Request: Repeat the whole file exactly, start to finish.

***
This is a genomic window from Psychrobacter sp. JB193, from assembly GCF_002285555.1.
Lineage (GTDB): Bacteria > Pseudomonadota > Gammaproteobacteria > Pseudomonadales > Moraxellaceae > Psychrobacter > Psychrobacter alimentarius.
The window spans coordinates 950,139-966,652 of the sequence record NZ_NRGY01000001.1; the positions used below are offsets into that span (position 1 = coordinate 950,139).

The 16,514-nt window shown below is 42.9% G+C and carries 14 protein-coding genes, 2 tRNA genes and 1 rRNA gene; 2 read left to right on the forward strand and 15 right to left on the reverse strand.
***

This is a genomic window from Psychrobacter sp. JB193, from assembly GCF_002285555.1.
Lineage (GTDB): Bacteria > Pseudomonadota > Gammaproteobacteria > Pseudomonadales > Moraxellaceae > Psychrobacter > Psychrobacter alimentarius.
The window spans coordinates 950,139-966,652 of the sequence record NZ_NRGY01000001.1; the positions used below are offsets into that span (position 1 = coordinate 950,139).

The 16,514-nt window shown below is 42.9% G+C and carries 14 protein-coding genes, 2 tRNA genes and 1 rRNA gene; 2 read left to right on the forward strand and 15 right to left on the reverse strand.